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Introduction To How Kafka Works And Implementation Using Python-client


i. A brief introduction to why we might consider Kafka for our business.

ii. We explain what Kafka is.

iii. A brief explanation on the why of Kafka.

iv. Highlighting why Kafka is so fast.

v. A brief mention of companies using Kafka.

vi. How to get started with Kafka installations, components of Kafka and what they're responsible for.

vii. A walk through tutorial on Kafka

viii. Conclusion

Setup a Python client for Kafka with kafka-python

Real-time data usage has become the new business order of the day both for
businesses and their customers. However, one of the key factors to
consider is how the business use case comes about their data for real-time
usage i.e does the use case do more of writing data than they read,
more of read than write or more of both and need to take actionable
steps in real-time and in an event driven approach, here is where Apache Kafka comes in. We will be going over what Kafka is, Kafka concepts, who is using it, how to set it up and how to use it with a python client (kafka-python) in this tutorial.

What is Apache Kafka?

Kafka is an event streaming distributed messaging system which consists of
servers and clients communicating over high-performance TCP network

PS: Kafka was developed at Linkedin but now managed under the Apache foundation hence the Apache Kafka. I will be referring to Apache Kafka as Kafka throughout this tutorial

Event Streaming

Event streaming is the capturing, processing and transforming of data in real-time to various events from different sources e.g website clicks, databases, logging systems, IOT devices e.t.c.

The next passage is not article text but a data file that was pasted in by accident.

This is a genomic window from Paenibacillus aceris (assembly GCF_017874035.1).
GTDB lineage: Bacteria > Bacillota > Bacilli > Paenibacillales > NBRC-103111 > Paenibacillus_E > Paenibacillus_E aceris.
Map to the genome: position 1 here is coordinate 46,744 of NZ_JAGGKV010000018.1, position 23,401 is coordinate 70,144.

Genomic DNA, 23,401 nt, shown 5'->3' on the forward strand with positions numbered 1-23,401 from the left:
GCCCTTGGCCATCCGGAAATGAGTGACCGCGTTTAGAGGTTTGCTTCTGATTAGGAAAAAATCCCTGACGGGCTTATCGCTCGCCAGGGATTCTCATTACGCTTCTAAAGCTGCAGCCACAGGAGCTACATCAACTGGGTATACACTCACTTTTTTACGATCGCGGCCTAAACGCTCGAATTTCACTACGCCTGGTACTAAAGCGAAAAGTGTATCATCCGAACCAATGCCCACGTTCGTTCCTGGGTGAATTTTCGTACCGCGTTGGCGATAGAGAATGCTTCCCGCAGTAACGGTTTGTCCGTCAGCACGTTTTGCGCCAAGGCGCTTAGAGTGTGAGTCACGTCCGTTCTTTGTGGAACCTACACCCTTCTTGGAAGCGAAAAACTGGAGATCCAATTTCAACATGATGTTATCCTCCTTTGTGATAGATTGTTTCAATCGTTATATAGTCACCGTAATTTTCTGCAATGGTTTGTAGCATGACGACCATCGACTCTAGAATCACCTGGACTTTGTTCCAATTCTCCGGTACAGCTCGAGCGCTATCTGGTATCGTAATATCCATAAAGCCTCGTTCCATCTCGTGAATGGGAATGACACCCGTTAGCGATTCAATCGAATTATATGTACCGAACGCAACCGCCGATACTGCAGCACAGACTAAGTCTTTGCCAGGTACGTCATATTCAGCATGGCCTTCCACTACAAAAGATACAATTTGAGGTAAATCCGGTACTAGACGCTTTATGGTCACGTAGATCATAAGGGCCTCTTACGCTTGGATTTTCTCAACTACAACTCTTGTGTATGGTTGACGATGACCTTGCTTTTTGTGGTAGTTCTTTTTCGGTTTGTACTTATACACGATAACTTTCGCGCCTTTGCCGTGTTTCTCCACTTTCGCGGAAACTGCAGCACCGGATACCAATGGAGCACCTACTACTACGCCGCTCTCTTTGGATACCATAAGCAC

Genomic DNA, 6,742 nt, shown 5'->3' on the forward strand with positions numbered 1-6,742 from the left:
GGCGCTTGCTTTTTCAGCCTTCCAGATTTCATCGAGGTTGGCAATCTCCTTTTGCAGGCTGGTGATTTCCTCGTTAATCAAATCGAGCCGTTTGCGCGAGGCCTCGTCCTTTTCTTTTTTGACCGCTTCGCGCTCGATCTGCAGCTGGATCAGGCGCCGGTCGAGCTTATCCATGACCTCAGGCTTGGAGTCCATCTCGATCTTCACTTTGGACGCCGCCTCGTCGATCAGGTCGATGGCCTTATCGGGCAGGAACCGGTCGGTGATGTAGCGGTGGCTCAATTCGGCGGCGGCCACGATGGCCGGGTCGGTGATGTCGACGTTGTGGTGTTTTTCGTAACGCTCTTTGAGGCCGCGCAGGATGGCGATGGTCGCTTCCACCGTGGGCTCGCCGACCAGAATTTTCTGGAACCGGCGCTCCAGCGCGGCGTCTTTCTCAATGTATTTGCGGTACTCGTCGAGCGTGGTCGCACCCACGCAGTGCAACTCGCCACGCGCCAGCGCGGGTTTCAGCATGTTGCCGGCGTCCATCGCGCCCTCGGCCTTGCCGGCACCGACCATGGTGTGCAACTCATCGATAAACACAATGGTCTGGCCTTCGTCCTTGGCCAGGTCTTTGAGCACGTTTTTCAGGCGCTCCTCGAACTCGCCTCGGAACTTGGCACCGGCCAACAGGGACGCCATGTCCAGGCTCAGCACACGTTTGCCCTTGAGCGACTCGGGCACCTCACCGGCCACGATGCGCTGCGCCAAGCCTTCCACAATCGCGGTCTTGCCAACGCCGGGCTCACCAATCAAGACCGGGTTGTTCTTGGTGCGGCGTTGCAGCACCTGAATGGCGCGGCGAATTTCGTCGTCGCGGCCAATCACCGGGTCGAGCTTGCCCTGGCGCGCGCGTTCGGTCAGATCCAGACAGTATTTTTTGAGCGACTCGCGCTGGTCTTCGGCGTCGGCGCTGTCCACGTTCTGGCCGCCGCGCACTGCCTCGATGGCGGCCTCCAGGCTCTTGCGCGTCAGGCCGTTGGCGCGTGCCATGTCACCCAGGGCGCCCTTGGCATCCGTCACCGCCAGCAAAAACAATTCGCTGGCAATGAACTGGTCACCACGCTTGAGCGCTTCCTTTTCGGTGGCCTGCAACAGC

while ensuring continuous flow and routing stream data to various destinations anticipating the data from the event.

Why Kafka?

Kafka is used in real-time event streaming data architectures to provide real-time data analytics, messages are stored on disk with Kafka, providing intra-cluster replication thereby making messages more durable, more reliable and supporting multiple subscribers.

Kafka is able to continuously stream events by using
publish-subscribe(pub-sub) model in that events can be read(subscribe)
as soon as they are written(publish), processed or even stored for data
retention over a period as Kafka gives the flexibility on how long to
retain(store) the data.

Why Is Kafka so fast?

Kafka is fast for a number of reasons we will be highlighting some of this reasons below

  1. Zero-copy - It relies heavily on the zero-copy principle i.e it interacts directly with the OS kernel to move data.
  2. Batching - It allows batching of data in chunks which enables efficient data compression thereby, reducing I/O latency.
  3. Horizontal Scaling - Kafka allows for horizontal scaling as it allows for multiple partitions (even in thousands) on a topic which could be across thousands of machines, either on premise or cloud makes it very capable of high loads.
  4. Avoidance of RAM - Kafka writes to an immutable commit log to the disk sequential thereby, avoiding slow disk seeking.

What Problem does Kafka Solve?

With the rise of innovation in various aspects of life from the internet of
things (IOT), self-driving cars, artificial intelligence, blockchain
solutions,robotics and many more to mention a few, the rate of data
generation is growing exponentially and it’s not slowing down anytime
soon. Hence, for businesses to innovate and understand their customers
more and provide better services, the traditional way of software
development needs to be enhanced in order to incorporate inflow of this
huge and growing datasets from various data sources including the
aforementioned and others. With Kafka all various components of the
system can communicate in an event driven approach where an event from
one part of the system is translated to action in another part of the
system the beauty of this is that it is going to be happening in real-time.

What Companies Use Kafka?

Thousands of companies are using Kafka in production including Fortune 500
companies, some of the companies including Microsoft, Netflix, Goldman
Sachs, Target, Cisco, Intuit,Box, Pinterest, New York times and many more.

Getting Started With Kafka.